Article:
Recipes, Savoury

SIMPLE KITCHARI | grounding & nourishing

This is my version of kitchari. Kitchari (pronounced kitch-ah-ree) is a traditional ayurvedic dish. A grounding and warming rice and split pea porridge of sorts made with spices, ginger and garlic. I find it a wonderful dish to make in big batches to last a few evenings during winter, especially when I feel a cold coming on or need some nurturing and looking after. 
I used jasmine rice in this version but I have also tried basmati, it just took longer to cook. Brown rice works too, but again, it's a much longer cooking time. One of the beauties of this dish is that you can make it intuitively to suit your preference. Spice it up with some chilli, add a little more cumin if you love that or stir in some coriander at the end for extra freshness, it's completely up to you!  
I love adding a generous dash of fresh lemon at the end of cooking any curry, dahl or soup as I find it helps to bring out the flavours. So give this one a try and let me know what you think!

x Harry
Serves: 4
Prep time: 20 minutes 
Cook time: 40 minutes
Difficulty: Easy 
2 teaspoons cumin seeds 
2 teaspoons coriander seeds
2 tablespoons coconut aminos  
5 cloves garlic, finely diced 
2 brown onions, peeled and diced 
1 tablespoon fresh ginger, peeled and minced
2 cups carrot, grated or finely diced
1 teaspoon turmeric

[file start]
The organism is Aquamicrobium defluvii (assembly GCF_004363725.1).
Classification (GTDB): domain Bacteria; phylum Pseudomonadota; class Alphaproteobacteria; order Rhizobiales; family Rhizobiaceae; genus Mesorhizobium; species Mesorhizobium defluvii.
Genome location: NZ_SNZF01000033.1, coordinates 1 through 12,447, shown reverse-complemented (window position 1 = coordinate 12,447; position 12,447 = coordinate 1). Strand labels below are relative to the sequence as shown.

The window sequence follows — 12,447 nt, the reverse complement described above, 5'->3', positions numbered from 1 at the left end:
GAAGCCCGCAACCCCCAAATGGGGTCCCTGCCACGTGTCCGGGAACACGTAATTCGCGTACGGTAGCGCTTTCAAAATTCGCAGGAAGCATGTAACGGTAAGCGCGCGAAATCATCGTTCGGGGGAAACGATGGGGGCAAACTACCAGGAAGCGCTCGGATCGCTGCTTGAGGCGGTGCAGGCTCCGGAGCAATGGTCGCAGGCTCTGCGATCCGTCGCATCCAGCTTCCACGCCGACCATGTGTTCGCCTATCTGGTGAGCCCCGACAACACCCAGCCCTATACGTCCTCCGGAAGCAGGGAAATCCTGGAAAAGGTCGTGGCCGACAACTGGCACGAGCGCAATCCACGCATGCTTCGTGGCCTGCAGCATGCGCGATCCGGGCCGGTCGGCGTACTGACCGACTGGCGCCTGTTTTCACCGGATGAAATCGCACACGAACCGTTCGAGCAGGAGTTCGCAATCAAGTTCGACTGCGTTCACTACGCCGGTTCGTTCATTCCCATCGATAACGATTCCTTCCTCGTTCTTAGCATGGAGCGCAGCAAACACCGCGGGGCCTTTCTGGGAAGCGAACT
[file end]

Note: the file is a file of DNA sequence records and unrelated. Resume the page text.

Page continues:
1/4 teaspoon cracked pepper 
1/2 teaspoon chilli powder 
3/4 cup jasmine rice
3/4 cup yellow split peas 
2 cups vegetable stock 
4 cups water 
1 lemon, juiced 
1/4 teaspoon salt 

A dash of coconut aminos
Optional: wilted spinach, coriander and chilli flakes. 
Toast cumin seeds and coriander seeds until fragrant. 
Add coconut aminos, garlic, onion, ginger, carrot and spices and stir well. Stir and cook over low heat until the onion is translucent. 
Add the stock, rice, yellow split peas and water and mix well. 
Bring to the boil. Reduce to a simmer for 30-40 minutes and cover while it cooks, checking after 20-30 minutes and stirring occasionally to make sure it does not burn on the bottom of the pot. 

You want most of the water to be absorbed. If the mixture is still watery, continue to simmer and stir until it is the desired consistency. If it's becoming too dry, add more water. 

Once cooked, add the lemon juice and salt and stir well before serving. 

I like to serve mine with wilted spinach, a few sprigs of coriander and some chilli flakes, but you do you! 

4 thoughts on “SIMPLE KITCHARI | grounding & nourishing

  1. Lieve De Clercq says:

    Hi Harry,
    Thank you for generously sharing your recipes. I love your cookbook ‘whole’ and I am steadily working my way through the recipes. Would you have a recommendation for a good quality non-stick pan? I thought mine wasn’t too bad, but I find some of the recipes (pancakes, for one) just don’t work unless I add coconut oil or olive oil to the pan.
    Many thanks,

    1. Harry says:

      Hi Lovely Lieve,
      My pleasure. It is well worth the effort when someone tells me they are enjoying them and finding them useful!
      Neoflan is a good brand of non-stick pans. I would also say, make sure you have pre-heated your pan and cook over low heat for longer and your existing pan might just work! Otherwise, if you are happy using coconut oil, use away! x

  2. seth says:

    Love this recipe and I have all the ingredients! Will be a great winter warmer. Thanks so much for sharing! I have checked out the rest of your site too and love the zero waste options!

    1. Harry says:

      Really appreciate you saying so Seth!
      Makes all the work on the blog and the books and shop worth it!

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